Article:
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Diversity Do’s And Dont’s For Conference Organizers

Estimated reading time ~ 4 min
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Founder and CEO of Yoga Foster, Nicole Cardoza

As the founder of Yoga Foster, a tech-based nonprofit that equips schools with the resources and training to integrate yoga into classrooms, I'm often asked to speak at conferences. Event organizers reach out to me with invitations to participate in panels on entrepreneurship, technology, wellness, and education, and I’m usually honored to be included – but not always.

The exception is when I know — and have at times been explicitly told — that I’m invited to participate at the last minute simply because my presence helps events appear more diverse.

I’m always happy to share my perspective when there's inherent value, but as a woman of color, I resent being included solely for the sake of the photos. And, as a woman of color at the helm of a company that’s building a tech product, that happens far too often. In those instances, I politely decline the invitation because my tacked-on participation – or that of any minority – cannot alleviate a lack of organic diversity. Speakers need to feel welcomed, supported, and valued.

So, how do I separate the inauthentic requests from the genuine ones? First, I ask: Will this opportunity help me elevate what I care most about? Is it directly and strategically aligned with my vision? If so, I say yes. To get more of those yeses (and not just from me), conference organizers must work to cultivate true inclusion and diversity.

Here’s my list of do’s and don’t for them.

DO: Focus on curating panels for perspectives, not photos.

The diversity of a conference as it appears in photos should come second to the actual diversity of backgrounds, perspectives, ideas, and inspirations presented. Focus on finding a range of speakers with genuinely varied experiences instead of peppering in a token person of color, woman, religious minority, etc. In your research, consider the panel members individually; look into the steps they took when building their companies, the types of responsibilities they might have in their daily roles, and the moments in their lives that shaped them. If each panelist has a distinct outlook and/or set of experiences, your audience will benefit from that breadth.

DON’T: Treat minority speakers differently.

Conference speakers deserve to be acknowledged for their contributions, monetarily and otherwise. Don’t bring on "diverse" speakers with the intention of paying them less or inviting them to participate only when another "minority" speaker slot occupied falls through. It’s also unwise to simply promise “exposure” or, worse yet, the opportunity to inspire “people like them” with their story. Acknowledge us for our time and talent as you would anyone else.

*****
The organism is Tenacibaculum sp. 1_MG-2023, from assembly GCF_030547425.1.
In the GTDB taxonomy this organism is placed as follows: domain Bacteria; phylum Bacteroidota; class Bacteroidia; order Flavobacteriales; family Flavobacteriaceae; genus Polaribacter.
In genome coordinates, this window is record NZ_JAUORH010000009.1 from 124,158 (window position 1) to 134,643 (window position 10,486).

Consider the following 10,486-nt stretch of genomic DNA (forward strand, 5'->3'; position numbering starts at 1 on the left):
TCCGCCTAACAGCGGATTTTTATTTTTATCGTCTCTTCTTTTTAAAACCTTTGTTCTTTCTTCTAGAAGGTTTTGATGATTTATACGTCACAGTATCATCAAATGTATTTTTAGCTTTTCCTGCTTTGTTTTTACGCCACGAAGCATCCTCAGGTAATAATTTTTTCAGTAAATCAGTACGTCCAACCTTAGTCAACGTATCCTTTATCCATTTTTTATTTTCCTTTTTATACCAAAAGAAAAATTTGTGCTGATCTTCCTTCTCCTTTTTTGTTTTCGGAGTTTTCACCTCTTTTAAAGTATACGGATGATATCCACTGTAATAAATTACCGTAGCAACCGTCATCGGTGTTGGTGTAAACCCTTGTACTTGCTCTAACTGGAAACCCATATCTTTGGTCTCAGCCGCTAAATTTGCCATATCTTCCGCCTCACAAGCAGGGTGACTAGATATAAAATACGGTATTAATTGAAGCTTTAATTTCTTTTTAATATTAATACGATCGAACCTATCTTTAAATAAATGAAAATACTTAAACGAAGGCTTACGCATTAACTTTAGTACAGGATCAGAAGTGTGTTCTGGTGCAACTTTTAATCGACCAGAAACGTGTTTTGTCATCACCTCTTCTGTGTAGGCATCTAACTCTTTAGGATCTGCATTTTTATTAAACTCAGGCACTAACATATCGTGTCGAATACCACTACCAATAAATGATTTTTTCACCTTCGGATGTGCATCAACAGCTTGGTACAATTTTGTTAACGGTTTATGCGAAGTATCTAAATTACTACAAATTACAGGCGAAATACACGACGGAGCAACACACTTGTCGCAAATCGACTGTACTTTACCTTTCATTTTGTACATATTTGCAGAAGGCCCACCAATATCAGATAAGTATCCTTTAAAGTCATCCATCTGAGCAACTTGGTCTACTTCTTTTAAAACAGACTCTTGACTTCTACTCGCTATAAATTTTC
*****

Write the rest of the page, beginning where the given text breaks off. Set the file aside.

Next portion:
DO: Create an inclusive space.

Sometimes conference organizers, as well intentioned as they may be, realize when the programs are about to go to the printer that they have a diversity problem. Trying to introduce some semblance of diversity at the last minute is often unnatural and readily apparent (not just to the speakers, but to the attendees as well). A few ways to help plan for an inclusive event from the start:

  • Ensure that you’re making the conference as accessible as possible to a wide range of attendees, whether that means checking your sponsors’ commitments to diversity and inclusivity through their products and services and/or making sure your venue is physically accessible.
  • Make the bathrooms gender neutral.
  • See to it that any swag bags or universal attendee giveaways are useful to everyone, regardless of their gender or ethnicity.
  • Let attendees choose whether to preface their names with “Mr.,” “Mrs.,” “Ms.,” “Miss,” or something else.
  • Check to see if your own conference staff aligns with the inclusive space you want to create.
  • Include stock photography that honors diversity and representation in presentations and printed materials.
  • Be aware of ideas related to your industry that assume universal norms of access, equity, or freedoms.

This mindfulness should be built into the fabric of your event, not tacked on toward that final stage of planning.

DON’T: Ask diverse people just to speak on diversity.

This is all too common of a pitfall for conference organizers, however well-intentioned, trying to make their events more diverse

People from historically underrepresented backgrounds may absolutely have an interesting perspective on what diversity and inclusion looks like, but that doesn’t make all of us the most-qualified candidates to lead the conversation. More importantly, keep in mind that just because someone has a certain minority lens or experience doesn't mean they are bound to be particularly and/or exclusively interested in speaking on diversity. Maybe they would rather share the story of their life’s work. If you ask speakers to speak on what they’re most passionate about, their content will shine most brightly.

DO: Get feedback.

If you’re wondering how to effectively reach a new audience, ask them. Bring diverse voices and perspectives into your decision-making process. Create an informal group whose members can provide feedback on all aspects of your conference as it develops. And, yes, ask for their support when reviewing and choosing speakers. Do they have any recommendations? What conversations and topics do they find most engaging? A culturally-responsive framework helps to ensure these initiatives develop and come to life in an authentic manner.

Some additional resources:

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